Harsh as a face death-carved
With the iron of some black thought.

And the fields of space gleam bright, as if some giant, old,
Had dipped their fingers, huge, into twilight's sea of gold
And sprinkled all the skies.

The moon, like a round device
On a shadowy shield of war,
Hangs white in a rapture of ice,
Left, now, with a solitary star.

Composer's Note: It is cold. Snow and ice coat the grassy hills and rocky paths, but the sky is a clear purple-indigo. A full moon floats through its starlights. From within the shadows of tall old pines, a rumbling begins. Creaking, crashing, and filling the air with a deep hum, a stone golem awakens, rising up from some lost place. Basking in a mysterious golden sheen and the stillness of moonlight, they contemplate their being, memory blank as if new-born. They are silent, bold, and hollow. You can almost see through them.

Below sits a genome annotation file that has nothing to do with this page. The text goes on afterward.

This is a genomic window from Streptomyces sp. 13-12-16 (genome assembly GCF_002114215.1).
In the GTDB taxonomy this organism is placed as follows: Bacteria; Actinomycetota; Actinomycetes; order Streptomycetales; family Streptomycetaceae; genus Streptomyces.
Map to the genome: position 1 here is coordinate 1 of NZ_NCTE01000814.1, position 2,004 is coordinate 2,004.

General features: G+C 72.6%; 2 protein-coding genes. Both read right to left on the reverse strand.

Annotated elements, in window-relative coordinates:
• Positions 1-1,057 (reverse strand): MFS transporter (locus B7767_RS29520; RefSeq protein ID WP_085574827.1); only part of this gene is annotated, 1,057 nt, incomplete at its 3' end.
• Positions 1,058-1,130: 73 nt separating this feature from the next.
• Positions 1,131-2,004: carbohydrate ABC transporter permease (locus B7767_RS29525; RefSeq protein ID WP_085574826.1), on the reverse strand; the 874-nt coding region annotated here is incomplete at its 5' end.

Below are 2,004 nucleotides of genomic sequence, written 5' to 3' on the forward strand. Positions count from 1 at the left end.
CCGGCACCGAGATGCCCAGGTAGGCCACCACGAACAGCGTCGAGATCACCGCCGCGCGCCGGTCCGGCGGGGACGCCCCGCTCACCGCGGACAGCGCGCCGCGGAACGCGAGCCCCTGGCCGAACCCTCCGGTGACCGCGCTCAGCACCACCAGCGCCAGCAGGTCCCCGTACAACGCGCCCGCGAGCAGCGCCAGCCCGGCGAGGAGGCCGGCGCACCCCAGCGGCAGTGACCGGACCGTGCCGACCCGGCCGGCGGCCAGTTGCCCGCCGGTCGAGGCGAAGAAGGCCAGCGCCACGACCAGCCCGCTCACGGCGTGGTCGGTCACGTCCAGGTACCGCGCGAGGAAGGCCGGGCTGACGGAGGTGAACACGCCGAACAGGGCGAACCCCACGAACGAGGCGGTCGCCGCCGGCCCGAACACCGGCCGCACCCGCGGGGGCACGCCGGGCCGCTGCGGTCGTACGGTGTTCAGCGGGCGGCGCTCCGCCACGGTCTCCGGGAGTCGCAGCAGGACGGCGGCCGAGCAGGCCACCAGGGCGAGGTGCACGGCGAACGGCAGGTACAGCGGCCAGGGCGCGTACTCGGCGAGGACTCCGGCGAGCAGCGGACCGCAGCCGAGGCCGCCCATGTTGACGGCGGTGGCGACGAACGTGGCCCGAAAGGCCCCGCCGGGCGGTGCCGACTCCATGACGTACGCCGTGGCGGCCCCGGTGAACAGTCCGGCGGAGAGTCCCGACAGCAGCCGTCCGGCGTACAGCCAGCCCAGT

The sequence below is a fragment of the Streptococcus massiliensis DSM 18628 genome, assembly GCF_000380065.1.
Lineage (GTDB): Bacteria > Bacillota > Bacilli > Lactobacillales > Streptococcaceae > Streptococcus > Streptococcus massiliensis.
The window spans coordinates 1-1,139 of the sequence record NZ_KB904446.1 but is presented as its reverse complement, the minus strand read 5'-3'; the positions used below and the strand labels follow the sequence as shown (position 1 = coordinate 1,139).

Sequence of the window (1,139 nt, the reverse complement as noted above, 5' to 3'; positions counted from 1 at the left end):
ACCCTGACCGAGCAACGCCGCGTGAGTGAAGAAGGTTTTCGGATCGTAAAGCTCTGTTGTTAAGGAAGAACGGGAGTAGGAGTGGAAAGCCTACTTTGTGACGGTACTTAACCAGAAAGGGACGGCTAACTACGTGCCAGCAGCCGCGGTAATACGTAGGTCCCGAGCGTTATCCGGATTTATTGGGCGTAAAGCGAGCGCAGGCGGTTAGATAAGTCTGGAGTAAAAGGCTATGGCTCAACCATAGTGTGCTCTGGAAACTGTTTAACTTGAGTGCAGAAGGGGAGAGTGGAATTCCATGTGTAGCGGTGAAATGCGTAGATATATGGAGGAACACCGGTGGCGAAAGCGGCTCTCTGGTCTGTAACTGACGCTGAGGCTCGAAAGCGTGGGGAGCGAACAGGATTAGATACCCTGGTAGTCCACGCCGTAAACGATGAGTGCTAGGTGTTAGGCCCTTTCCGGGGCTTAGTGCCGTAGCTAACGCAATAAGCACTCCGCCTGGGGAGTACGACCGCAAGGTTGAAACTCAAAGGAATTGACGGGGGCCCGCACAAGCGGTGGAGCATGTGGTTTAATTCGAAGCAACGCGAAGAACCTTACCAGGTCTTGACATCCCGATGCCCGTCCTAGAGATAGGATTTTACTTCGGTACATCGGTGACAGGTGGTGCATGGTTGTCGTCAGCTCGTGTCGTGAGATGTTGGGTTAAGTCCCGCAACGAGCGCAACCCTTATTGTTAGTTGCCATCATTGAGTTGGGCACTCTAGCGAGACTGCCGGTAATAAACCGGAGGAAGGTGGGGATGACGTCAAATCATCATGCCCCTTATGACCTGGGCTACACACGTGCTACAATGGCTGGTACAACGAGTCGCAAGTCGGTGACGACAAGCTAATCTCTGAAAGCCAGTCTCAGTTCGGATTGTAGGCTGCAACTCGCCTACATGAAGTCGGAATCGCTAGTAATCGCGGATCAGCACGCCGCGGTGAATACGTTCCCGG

The Respectable

from Women Who Kill
Victoria Malawey

Jessica Seidler, soprano;
Allison Ross Lint, violin;
Krista Hopper, upright bass

From Mary August Lee Demarest's Poem “My Ain Countrie”:

I am far from my home, and I'm weary after while,
for the longing for home bringing and my Father's welcome smile.
My sins have been many, and my sorrow has been sore,
but this day they'll never vex me, nor be remembered more.

From Allan Cunningham's Poem “Home, Home, Home”:

The green leaf of loyalty’s beginning to fall
The Bonnie White Rose it is withering an’ all
But I’ll water it with the blood of usurping
And green it will grow in my ain country